Our gentleman in Jerusalem

A book of Eric Silver's dispatches from 1967 to 2008 is a testament to the late Israel-based correspondent's compelling journalism.

Eric Silver 521 (photo credit: Courtesy/Bridget Silver)
Eric Silver 521
(photo credit: Courtesy/Bridget Silver)
Eric Silver was a superb journalist with an elegant style, as well as a thorough gentleman who respected the people about whom he wrote – and both of these qualities shone through in the news stories he penned while based in Israel for the better part of more than four decades.
Dateline: Jerusalem, a book of his dispatches from 1967 to 2008 – many for The Guardian and The Observer in the UK – has just been published, three years after his death at the age of 73.
Bridget Silver, his wife, came to The Jerusalem Post recently with a copy of the book she had compiled, which I devoured in a week. It is the type of book you can read slowly, though, one article at a time, and I thoroughly recommend it to readers interested in Israel’s past and future.
Sir Martin Gilbert correctly observes in his “Appreciation” that the articles tell us not only about the country’s history, but about its soul.
“Each article published here is worth reading, and each article has lessons that can be pondered,” Gilbert writes. “Even the articles of several decades ago have relevance today.”
The Leeds-born, Oxford-educated Silver was first dispatched to Israel by The Guardian following the Six Day War in 1967, and five years later he also became the Jerusalem correspondent of The Observer.
But although he became a veteran of the foreign press corps here, writing for several other foreign publications – including The Jewish Chronicle in London and The Los Angeles Jewish Journal – he also wrote for local publications, including the Post and The Jerusalem Report. (He had initially served as a Post correspondent in London in the 1960s.)
Silver fell in love with Jerusalem, which became his home, and the city where he and Bridget raised their three daughters.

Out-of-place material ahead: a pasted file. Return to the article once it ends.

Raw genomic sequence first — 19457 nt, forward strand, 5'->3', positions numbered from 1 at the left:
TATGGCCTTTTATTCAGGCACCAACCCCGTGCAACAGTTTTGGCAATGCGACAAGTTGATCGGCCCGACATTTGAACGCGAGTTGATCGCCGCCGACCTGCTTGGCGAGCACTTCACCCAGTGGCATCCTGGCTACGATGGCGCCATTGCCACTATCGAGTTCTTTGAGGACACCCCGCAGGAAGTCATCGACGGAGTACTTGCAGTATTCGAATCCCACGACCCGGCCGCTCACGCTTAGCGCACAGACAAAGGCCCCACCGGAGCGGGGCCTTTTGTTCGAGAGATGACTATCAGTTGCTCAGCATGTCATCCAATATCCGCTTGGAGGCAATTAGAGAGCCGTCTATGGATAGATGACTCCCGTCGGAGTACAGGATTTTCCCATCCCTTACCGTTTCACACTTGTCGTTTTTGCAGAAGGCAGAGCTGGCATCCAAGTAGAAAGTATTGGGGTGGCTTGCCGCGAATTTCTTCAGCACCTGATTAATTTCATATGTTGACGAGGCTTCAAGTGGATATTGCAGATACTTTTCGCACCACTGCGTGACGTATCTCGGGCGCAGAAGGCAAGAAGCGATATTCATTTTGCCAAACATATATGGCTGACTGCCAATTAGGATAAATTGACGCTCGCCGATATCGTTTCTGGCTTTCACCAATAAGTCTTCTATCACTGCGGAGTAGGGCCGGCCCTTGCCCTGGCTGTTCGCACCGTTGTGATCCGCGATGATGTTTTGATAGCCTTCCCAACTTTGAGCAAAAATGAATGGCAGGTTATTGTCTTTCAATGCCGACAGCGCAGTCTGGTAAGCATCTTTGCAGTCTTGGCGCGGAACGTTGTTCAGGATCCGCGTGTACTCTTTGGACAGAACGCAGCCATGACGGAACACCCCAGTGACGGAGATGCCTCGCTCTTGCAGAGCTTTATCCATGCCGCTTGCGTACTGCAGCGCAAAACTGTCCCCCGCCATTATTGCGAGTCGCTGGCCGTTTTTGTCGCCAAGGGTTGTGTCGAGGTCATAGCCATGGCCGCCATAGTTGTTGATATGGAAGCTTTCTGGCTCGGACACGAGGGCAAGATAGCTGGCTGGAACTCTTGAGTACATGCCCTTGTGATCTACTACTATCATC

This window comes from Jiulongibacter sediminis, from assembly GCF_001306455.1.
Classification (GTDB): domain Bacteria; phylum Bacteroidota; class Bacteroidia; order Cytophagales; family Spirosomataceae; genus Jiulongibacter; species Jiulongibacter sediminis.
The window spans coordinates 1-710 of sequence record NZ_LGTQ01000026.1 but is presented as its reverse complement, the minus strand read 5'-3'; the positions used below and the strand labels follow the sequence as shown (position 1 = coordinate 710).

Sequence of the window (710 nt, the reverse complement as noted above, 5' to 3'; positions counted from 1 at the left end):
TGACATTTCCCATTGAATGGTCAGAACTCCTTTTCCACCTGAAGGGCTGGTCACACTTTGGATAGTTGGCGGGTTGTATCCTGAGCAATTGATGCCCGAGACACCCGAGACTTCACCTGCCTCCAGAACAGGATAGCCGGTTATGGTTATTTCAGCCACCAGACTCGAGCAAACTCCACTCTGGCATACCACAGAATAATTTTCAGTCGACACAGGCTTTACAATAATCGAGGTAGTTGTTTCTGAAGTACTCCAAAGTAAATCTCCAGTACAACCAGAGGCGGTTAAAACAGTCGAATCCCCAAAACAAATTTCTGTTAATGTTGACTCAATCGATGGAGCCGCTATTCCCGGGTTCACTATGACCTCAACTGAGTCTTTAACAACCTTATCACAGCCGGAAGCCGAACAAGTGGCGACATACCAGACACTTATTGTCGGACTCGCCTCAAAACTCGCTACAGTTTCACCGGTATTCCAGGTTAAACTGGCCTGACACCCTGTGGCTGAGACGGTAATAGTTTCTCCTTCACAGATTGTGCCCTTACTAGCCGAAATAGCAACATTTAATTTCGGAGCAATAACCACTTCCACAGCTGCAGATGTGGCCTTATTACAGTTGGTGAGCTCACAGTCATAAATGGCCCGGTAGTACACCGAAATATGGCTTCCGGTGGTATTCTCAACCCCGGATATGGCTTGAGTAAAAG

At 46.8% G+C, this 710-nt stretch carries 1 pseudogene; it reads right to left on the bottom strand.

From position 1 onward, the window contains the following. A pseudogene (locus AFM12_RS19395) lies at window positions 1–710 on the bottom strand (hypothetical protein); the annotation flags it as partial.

Unlike the West Bank and Gaza, he wrote – somewhat prophetically – in a dispatch for The Guardian on June 24, 1967, “the future of Jerusalem is a problem of a different dimension. The Old City has gained such symbolic significance for the Israelis that it is hard to conceive giving it up....
“Emotions are controlled but strong. When I visited the [Western] Wall all was very calm till one woman suddenly cried, ‘Let there be peace in the land and the whole world.’ Universal amens were released like pressure from a vacuum.”
In another dispatch five years later, titled “Two states projected for co-existence in Palestine,” Silver gives the other side of the story: “Mohammed Abou Shilbayih is a dreamer. But then, as he disarmingly reminds you, so was Theodor Herzl. Last year Shilbayih’s Arabic testament, ‘No peace without a Palestine Free State,’ sold out in four days.
“This week, like the founder of political Zionism 76 years ago, Shilbayih has followed it with a manifesto. His theme is still that Jews and Arabs must stop brandishing guns and slogans and learn to live together in a land where they both have roots.”
Silver’s first big stories as a foreign correspondent were the Lod massacre in 1972 and the Yom Kippur War a year later.
The book includes profiles ranging from Shimon Peres’s rise to power and Menachem Begin’s peace treaty with Egypt to Ehud Barak’s bold gamble at Camp David, a tribute to Yitzhak Rabin, and Binyamin Netanyahu – Israel’s best salesman – selling himself.
In between, there are also fascinating dispatches on Ariel Sharon’s formation of Kadima, the spate of suicide bombings following Yasser Arafat’s arrival in the Palestinian territories and a piece for The Jewish Chronicle in 2003 on “Where and who are the Jewish settlers.”
“In contrast to their television image, not all of the settlers are religious,” Silver writes. “Nor is the settlement enterprise an Anglo-American bunion on the toe of sabra Israel.”
The book ends, eerily, with a comment after the attack on the Mercaz Harav Yeshiva on March 14, 2008, in which eight students were murdered.
“It is a sad truth that the Mercaz Harav massacre highlighted the fragmented state of Israeli society,” Silver writes. “Almost all the mourners at the memorial service and the funerals that followed it were drawn from the pro-settler religious Zionist community.... Israel has become a tribal society.” Martin Woollacott sums up Silver’s legacy nicely in his “Afterword.”
“Eric Silver lived in the wonderfully named Street of the Prophets in Jerusalem, and the consensus of his friends was that he looked the part,” writes Woollacott, a colleague at The Guardian. “Tall and commanding, and with an always evident confidence in both speech and writing, he was one of the foremost journalist interpreters of the Israeli scene for British and other English-speaking readers for over 30 years, and at the same time a very English presence within the Israeli press corps.
“If he was not literally prophetic, he was nevertheless an extremely accurate and reliable guide to the complexities of Israeli politics.”